Robert N. Wold, satellite communications innovator, dies at 87

Robert N. Wold, an innovator in the use of satellite technology for the distribution of television programming, died Saturday in Irvine of complications from dementia, his family said. He was 87.

Born in Minneapolis on Sept. 11, 1925, Wold served in the Navy during World War II and graduated from the University of Minnesota in 1950.


He started his career in advertising, first at CBS and later with the agencies Campbell Mithun and NW Ayer.

In 1971, Wold left advertising to consult with sports rights holders on distribution to television and radio. At that time, live telecasts were distributed via cable. Wold pushed for using satellites and in 1975 was credited with the first satellite transmission of a live event, a baseball game.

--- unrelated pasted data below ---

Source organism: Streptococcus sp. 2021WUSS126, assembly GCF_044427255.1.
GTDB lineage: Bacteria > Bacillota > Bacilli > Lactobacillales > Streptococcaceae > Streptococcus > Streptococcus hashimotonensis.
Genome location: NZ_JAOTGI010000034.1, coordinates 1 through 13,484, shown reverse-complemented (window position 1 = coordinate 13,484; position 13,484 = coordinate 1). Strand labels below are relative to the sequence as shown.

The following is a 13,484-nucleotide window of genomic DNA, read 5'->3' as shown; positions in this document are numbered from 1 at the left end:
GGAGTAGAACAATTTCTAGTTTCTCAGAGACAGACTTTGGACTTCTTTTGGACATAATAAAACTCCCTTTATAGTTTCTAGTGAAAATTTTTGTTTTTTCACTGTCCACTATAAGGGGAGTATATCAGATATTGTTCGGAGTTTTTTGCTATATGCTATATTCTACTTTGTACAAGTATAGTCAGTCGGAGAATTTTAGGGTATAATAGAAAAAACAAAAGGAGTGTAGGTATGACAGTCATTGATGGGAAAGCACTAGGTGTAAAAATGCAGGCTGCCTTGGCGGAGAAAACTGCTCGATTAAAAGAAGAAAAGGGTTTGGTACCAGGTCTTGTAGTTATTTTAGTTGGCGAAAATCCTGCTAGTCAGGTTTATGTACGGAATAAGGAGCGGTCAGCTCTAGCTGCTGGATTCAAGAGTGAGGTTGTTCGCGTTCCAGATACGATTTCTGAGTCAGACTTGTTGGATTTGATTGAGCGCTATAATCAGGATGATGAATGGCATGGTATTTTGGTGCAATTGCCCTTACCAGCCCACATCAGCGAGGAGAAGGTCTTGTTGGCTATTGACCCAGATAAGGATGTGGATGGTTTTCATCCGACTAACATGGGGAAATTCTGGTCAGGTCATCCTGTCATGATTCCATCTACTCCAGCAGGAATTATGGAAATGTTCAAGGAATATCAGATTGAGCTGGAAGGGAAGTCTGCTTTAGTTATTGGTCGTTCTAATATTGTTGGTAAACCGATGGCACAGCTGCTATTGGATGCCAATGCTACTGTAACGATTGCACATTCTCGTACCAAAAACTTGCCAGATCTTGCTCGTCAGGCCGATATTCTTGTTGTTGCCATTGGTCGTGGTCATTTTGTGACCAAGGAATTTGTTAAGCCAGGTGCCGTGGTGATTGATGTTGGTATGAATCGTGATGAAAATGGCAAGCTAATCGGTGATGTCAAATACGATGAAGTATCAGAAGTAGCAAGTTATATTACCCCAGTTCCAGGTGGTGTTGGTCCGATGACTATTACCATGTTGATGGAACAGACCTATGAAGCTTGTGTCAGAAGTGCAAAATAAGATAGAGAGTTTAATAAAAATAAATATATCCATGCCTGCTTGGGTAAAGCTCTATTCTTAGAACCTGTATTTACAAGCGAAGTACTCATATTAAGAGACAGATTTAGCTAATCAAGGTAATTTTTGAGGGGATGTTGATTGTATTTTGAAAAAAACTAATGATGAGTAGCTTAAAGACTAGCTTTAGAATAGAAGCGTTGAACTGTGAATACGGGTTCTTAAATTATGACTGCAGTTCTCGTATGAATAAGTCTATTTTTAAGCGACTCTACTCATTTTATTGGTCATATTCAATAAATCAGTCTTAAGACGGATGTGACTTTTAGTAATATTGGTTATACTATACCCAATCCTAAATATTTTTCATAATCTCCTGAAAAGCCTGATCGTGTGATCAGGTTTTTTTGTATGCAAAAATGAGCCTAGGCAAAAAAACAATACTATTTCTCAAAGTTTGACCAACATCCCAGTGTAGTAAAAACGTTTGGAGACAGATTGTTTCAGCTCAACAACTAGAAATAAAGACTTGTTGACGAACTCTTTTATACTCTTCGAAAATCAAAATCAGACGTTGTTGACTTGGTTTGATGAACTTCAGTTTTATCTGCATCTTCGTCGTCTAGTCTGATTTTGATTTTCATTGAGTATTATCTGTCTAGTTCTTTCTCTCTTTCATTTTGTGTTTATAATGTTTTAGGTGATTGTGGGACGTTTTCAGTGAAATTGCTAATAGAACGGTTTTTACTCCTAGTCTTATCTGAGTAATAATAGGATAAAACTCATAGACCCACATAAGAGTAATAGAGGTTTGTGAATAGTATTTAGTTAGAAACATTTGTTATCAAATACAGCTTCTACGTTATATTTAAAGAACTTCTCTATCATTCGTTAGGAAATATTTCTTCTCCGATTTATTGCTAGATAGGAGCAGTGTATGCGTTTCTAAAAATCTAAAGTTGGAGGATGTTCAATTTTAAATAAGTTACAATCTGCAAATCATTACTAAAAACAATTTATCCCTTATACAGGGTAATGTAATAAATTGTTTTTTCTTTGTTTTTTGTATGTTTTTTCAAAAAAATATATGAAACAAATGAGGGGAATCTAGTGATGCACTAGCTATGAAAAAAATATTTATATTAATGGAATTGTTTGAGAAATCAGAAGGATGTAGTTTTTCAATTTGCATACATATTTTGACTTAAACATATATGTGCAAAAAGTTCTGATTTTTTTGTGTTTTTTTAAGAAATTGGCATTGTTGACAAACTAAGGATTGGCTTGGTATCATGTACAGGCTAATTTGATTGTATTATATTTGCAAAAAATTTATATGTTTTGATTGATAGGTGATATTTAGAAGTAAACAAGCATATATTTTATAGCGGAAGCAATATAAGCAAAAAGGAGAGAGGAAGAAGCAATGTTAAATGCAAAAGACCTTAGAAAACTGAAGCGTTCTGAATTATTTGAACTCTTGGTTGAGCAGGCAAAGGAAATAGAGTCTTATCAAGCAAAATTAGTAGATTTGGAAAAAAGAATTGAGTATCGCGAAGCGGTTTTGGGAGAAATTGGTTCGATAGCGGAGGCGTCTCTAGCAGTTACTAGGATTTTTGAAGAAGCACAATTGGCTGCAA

In 1977, Wold Communications orchestrated the real-time satellite delivery of the Richard Nixon–David Frost interviews to 165 television stations around the country.

Wold Communications went on to build and operate satellite ground stations and mobile uplinks that were instrumental in the creation of daily syndicated television shows such as "Entertainment Tonight" that could be beamed to local TV stations around the country.

In 2001, Wold was inducted into the Society of Satellite Professionals International Hall of Fame.

Wold is survived by his son Peter, daughters Margaret and Molly and six grandchildren.


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